I know, I know. You want to call these “coincidences.” Occasional nudges from the universe that aren’t much more than a fluke. I beg to differ. My mother was always surrounded by tarot card readers, astrologists, and mystics so, growing up, I took for granted her psychic abilities. I never thought to question her when she adamantly professed that spirits of her loved ones had visited her through her life. I grew up assuming that everybody believed in ghosts. Imagine my dismay the first time a classmate said, “There’s no such thing as ghosts.” Had Mom lied? Couldn’t be! Obviously, my peers were simply uninformed. I saw firsthand when Mom and her sister received profound answers to the questions they asked of the Ouija board. Even after my mother died, her ability to communicate across the life/death threshold continued when she contacted my aunt. Imagine my aunt’s shock when she was playing Farmville on her computer and an instant message from Mom’s account popped up declaring, “I’m flying through the stars!”
I’d like to think I’ve inherited intuitive sensitivities. I’m in awe of those who have mastered this skill. I’ve dropped a hefty amount of money visiting professional mediums, from locals to the esteemed John Edward. While I’ve never received a personal message, I’ve watched in amazement as those around me dissolved into tears at a meaningful word from a loved one. After my beloved dog Clifford died, my depression drove me to reach out to Sonya Fitzpatrick, the famed pet psychic from Animal Planet. I was a tad skeptical that my dog would be able to speak with a person. By phone, Sonya described details of my house that would have been difficult to guess. A room with a wooden floor and rug covering part of it made Clifford nervous; he was afraid he would slip and hurt his painful leg. She said Clifford had appreciated when, near the end, I would lie on the ground with him and give him pieces of ice. I was confused, though, when she went into great detail about the blue blanket that I always covered him with at night. His blanket was a multi-colored quilt. When my daughter came home from school and I mentioned this inaccuracy, she went to the blanket and turned it over. The back was solid blue. My skepticism vanished.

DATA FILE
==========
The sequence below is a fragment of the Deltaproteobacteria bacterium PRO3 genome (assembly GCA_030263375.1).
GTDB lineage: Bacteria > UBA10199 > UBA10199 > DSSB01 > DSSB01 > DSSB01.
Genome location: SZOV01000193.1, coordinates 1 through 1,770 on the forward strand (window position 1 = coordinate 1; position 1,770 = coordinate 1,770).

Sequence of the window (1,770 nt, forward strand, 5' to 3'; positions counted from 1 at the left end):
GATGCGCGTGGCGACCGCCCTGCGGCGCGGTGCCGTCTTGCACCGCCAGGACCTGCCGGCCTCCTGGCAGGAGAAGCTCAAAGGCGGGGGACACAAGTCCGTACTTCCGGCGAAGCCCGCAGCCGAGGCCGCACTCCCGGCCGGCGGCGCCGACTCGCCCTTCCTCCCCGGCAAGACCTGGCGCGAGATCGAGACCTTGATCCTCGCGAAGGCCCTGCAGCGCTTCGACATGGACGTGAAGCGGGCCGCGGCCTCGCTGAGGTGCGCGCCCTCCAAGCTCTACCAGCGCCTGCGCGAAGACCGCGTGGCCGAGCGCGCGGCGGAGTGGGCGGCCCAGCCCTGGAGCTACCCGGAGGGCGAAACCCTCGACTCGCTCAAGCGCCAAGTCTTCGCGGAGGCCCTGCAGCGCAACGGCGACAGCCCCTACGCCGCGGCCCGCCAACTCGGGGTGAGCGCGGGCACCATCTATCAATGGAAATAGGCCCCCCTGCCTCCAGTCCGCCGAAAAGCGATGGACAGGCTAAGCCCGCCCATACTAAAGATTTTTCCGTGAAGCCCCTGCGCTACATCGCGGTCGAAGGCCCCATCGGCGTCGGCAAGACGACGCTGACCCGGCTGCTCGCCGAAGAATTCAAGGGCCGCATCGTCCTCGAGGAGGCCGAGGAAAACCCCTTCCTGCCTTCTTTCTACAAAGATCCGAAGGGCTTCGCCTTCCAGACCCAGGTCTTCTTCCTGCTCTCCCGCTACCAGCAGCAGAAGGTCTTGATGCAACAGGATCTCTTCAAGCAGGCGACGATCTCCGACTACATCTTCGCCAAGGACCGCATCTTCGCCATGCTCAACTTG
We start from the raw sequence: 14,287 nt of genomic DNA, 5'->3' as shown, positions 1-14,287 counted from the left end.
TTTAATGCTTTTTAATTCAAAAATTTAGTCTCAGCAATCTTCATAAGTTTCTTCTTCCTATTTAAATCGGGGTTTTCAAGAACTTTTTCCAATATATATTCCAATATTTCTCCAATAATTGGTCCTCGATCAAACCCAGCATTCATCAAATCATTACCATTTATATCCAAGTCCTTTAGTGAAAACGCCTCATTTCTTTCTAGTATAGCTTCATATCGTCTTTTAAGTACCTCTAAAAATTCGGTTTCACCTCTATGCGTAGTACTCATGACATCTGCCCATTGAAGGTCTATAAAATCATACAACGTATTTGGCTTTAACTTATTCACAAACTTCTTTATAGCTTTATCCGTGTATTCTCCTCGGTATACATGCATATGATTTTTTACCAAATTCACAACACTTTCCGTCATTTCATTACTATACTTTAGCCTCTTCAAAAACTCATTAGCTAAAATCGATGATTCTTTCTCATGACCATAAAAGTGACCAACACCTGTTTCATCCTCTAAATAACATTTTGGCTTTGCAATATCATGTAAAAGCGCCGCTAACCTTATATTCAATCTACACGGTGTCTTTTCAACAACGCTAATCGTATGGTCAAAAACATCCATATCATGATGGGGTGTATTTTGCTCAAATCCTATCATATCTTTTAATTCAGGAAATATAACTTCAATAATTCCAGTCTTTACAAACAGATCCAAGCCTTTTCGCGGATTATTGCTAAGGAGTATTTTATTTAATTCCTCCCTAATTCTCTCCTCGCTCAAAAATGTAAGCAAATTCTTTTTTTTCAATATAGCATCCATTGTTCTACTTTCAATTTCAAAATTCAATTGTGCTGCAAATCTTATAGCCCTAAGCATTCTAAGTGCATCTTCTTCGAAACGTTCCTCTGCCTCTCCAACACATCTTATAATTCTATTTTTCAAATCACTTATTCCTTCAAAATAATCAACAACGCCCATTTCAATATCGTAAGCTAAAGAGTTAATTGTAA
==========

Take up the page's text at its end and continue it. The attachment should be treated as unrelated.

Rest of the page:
So, scoff all you want as I eagerly check to see which lottery is close to the 200 million mark. If you want to get in on the action, though, you’ll need to let me buy the tickets. Since it was my dream, I have to be the one who actually makes the purchase. Then, join me on my animal sanctuary where all residents live comfortably and peacefully. Where rescued horses and lambs and calves and rams and puppies and piglets play from dawn to dusk. Where bluebirds sing joyfully as they drape me in the pink gown that they helped create with the household mice. Where unicorns frolic in vast meadows under a hundred perfect rainbows. Fantasy, you say? I call it a prophecy.